Treatment efficacy and adverse effects are often confounded by homeopathic medications which may contain unknown amounts of steroid. Approximately 13% of patients with autoimmune rheumatic diseases also have concurrent tuberculosis and other infectious diseases (dengue, Chikungunya) therefore treatment with steroids, synthetic and biological DMARDs pose a considerable challenge that the Rheumatologists here face almost daily. Many times patients may be admitted locally for treatment of infections and the lack of communication between other HCPs and rheumatologists means that DMARDs or biologics may not necessarily be withheld during such episodes.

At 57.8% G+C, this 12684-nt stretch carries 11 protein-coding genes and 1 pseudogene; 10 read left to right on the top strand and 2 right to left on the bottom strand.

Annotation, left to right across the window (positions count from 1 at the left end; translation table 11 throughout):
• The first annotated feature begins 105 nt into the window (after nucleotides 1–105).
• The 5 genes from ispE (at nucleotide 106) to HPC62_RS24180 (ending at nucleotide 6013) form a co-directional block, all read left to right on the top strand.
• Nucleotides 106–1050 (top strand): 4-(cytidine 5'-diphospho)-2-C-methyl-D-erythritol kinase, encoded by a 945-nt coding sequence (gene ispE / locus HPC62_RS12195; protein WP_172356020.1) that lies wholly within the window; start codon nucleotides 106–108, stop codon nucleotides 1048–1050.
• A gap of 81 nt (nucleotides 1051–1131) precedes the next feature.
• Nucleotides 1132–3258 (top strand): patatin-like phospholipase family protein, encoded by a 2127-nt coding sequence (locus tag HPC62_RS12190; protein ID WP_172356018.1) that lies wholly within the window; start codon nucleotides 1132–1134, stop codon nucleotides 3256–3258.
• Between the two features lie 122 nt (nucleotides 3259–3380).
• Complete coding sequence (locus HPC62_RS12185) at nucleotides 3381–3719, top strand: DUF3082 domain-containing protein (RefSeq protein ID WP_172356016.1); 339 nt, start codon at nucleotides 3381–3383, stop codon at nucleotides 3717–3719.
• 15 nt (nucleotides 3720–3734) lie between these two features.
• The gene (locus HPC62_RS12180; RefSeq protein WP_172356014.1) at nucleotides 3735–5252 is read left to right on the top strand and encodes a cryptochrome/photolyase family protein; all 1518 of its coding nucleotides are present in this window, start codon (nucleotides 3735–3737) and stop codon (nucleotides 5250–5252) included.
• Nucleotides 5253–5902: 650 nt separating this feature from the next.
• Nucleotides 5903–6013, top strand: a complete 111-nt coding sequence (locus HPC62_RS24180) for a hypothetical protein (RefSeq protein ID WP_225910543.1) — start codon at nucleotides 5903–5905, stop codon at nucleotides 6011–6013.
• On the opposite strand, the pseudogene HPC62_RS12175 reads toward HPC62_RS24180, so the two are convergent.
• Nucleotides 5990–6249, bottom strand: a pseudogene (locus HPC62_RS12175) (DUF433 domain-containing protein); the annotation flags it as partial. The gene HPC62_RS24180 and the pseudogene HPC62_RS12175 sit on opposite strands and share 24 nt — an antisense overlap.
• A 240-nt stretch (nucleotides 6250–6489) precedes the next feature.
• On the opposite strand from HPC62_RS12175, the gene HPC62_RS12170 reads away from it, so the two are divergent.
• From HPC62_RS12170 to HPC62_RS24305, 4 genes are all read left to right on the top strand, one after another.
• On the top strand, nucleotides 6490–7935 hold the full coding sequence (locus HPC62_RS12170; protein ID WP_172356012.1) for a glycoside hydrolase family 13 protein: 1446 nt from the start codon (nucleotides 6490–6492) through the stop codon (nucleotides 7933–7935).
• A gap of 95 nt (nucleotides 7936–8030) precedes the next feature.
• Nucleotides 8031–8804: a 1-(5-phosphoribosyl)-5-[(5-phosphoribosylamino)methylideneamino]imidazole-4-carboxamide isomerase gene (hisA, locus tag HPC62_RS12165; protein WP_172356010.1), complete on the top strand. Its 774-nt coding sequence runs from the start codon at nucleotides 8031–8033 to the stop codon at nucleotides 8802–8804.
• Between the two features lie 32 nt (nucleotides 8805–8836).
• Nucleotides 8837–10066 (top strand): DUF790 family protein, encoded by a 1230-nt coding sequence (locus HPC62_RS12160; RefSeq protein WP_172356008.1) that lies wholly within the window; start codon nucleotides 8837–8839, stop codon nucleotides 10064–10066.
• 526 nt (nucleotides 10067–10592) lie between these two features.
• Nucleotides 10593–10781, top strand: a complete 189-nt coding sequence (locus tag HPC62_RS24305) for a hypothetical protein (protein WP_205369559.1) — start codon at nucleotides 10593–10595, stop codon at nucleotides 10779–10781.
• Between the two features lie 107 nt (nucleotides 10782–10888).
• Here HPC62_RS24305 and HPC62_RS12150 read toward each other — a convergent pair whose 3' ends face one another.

Half way through the two-week exchange program, I attended the 32nd Indian Rheumatology Association Conference (IRACON) in Kochi, Kerala from 25 - 27 November. The theme for this year’s congress was “Indian Rheumatology: Complex needs, integrated solutions”. The conference was well attended by delegates from over twenty countries. The first day of the conference started with ‘Year in review: best papers in vasculitis and gout’. I thoroughly enjoyed the symposium on spondyloarthritis, HLA B27 and beyond, non-radiographic Spondyloarthritis and whether it is actually ankylosing spondylitis (Prof A Malviya, India) as well as novel treatments such as secukinumab (Dr H Nigil, Canada).  As always it was a pleasure to see familiar faces such as Dr Maya Buch presenting the predictors of response to anti TNF inhibitors and Prof Ian McInnes discussing the role of small molecules in the pathogenesis of RA. The conference was a fantastic opportunity to learn the advances as well as differences in clinical practice worldwide, network with colleagues and explore potentials for collaborative work and just enjoy the company of like-minded people.